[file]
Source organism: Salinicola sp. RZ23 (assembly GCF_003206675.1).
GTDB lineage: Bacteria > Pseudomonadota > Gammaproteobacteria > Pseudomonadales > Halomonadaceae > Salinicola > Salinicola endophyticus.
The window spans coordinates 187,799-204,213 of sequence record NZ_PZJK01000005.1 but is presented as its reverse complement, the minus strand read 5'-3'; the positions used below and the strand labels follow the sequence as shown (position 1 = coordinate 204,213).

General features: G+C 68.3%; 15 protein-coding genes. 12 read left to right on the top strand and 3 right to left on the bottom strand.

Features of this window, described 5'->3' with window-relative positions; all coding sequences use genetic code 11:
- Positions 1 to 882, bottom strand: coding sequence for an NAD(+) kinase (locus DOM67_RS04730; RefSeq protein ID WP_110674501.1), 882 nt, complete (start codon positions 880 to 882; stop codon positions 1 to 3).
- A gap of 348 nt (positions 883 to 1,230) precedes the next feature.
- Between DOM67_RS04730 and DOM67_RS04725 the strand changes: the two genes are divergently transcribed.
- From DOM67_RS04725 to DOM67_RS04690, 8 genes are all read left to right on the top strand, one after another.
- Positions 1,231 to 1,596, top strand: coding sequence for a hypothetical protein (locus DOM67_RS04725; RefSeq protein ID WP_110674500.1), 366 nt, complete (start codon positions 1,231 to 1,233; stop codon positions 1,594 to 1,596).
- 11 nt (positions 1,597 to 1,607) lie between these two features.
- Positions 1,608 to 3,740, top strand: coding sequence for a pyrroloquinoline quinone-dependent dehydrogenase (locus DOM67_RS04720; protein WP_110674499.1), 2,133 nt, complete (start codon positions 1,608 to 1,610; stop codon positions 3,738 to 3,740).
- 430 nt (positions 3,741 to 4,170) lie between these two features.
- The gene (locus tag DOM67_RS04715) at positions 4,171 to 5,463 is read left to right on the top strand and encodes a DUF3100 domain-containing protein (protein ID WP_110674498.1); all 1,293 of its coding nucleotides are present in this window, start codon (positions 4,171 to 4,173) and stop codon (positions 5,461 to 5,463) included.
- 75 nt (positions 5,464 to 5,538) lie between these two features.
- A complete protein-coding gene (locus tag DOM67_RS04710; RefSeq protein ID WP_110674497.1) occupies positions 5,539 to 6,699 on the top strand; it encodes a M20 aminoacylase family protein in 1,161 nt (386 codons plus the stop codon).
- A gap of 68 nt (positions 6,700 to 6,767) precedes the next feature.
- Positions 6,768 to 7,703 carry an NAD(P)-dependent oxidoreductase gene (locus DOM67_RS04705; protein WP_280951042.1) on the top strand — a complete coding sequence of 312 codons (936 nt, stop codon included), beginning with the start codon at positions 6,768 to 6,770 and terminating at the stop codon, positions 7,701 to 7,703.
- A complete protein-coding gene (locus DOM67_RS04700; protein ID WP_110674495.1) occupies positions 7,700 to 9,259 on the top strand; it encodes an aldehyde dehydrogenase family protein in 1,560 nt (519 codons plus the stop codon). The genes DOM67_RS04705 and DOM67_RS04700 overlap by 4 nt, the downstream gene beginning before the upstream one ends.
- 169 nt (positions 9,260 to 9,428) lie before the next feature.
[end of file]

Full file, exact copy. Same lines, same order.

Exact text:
Source organism: Salinicola sp. RZ23 (assembly GCF_003206675.1).
GTDB lineage: Bacteria > Pseudomonadota > Gammaproteobacteria > Pseudomonadales > Halomonadaceae > Salinicola > Salinicola endophyticus.
The window spans coordinates 187,799-204,213 of sequence record NZ_PZJK01000005.1 but is presented as its reverse complement, the minus strand read 5'-3'; the positions used below and the strand labels follow the sequence as shown (position 1 = coordinate 204,213).

General features: G+C 68.3%; 15 protein-coding genes. 12 read left to right on the top strand and 3 right to left on the bottom strand.

Features of this window, described 5'->3' with window-relative positions; all coding sequences use genetic code 11:
- Positions 1 to 882, bottom strand: coding sequence for an NAD(+) kinase (locus DOM67_RS04730; RefSeq protein ID WP_110674501.1), 882 nt, complete (start codon positions 880 to 882; stop codon positions 1 to 3).
- A gap of 348 nt (positions 883 to 1,230) precedes the next feature.
- Between DOM67_RS04730 and DOM67_RS04725 the strand changes: the two genes are divergently transcribed.
- From DOM67_RS04725 to DOM67_RS04690, 8 genes are all read left to right on the top strand, one after another.
- Positions 1,231 to 1,596, top strand: coding sequence for a hypothetical protein (locus DOM67_RS04725; RefSeq protein ID WP_110674500.1), 366 nt, complete (start codon positions 1,231 to 1,233; stop codon positions 1,594 to 1,596).
- 11 nt (positions 1,597 to 1,607) lie between these two features.
- Positions 1,608 to 3,740, top strand: coding sequence for a pyrroloquinoline quinone-dependent dehydrogenase (locus DOM67_RS04720; protein WP_110674499.1), 2,133 nt, complete (start codon positions 1,608 to 1,610; stop codon positions 3,738 to 3,740).
- 430 nt (positions 3,741 to 4,170) lie between these two features.
- The gene (locus tag DOM67_RS04715) at positions 4,171 to 5,463 is read left to right on the top strand and encodes a DUF3100 domain-containing protein (protein ID WP_110674498.1); all 1,293 of its coding nucleotides are present in this window, start codon (positions 4,171 to 4,173) and stop codon (positions 5,461 to 5,463) included.
- 75 nt (positions 5,464 to 5,538) lie between these two features.
- A complete protein-coding gene (locus tag DOM67_RS04710; RefSeq protein ID WP_110674497.1) occupies positions 5,539 to 6,699 on the top strand; it encodes a M20 aminoacylase family protein in 1,161 nt (386 codons plus the stop codon).
- A gap of 68 nt (positions 6,700 to 6,767) precedes the next feature.
- Positions 6,768 to 7,703 carry an NAD(P)-dependent oxidoreductase gene (locus DOM67_RS04705; protein WP_280951042.1) on the top strand — a complete coding sequence of 312 codons (936 nt, stop codon included), beginning with the start codon at positions 6,768 to 6,770 and terminating at the stop codon, positions 7,701 to 7,703.
- A complete protein-coding gene (locus DOM67_RS04700; protein ID WP_110674495.1) occupies positions 7,700 to 9,259 on the top strand; it encodes an aldehyde dehydrogenase family protein in 1,560 nt (519 codons plus the stop codon). The genes DOM67_RS04705 and DOM67_RS04700 overlap by 4 nt, the downstream gene beginning before the upstream one ends.
- 169 nt (positions 9,260 to 9,428) lie before the next feature.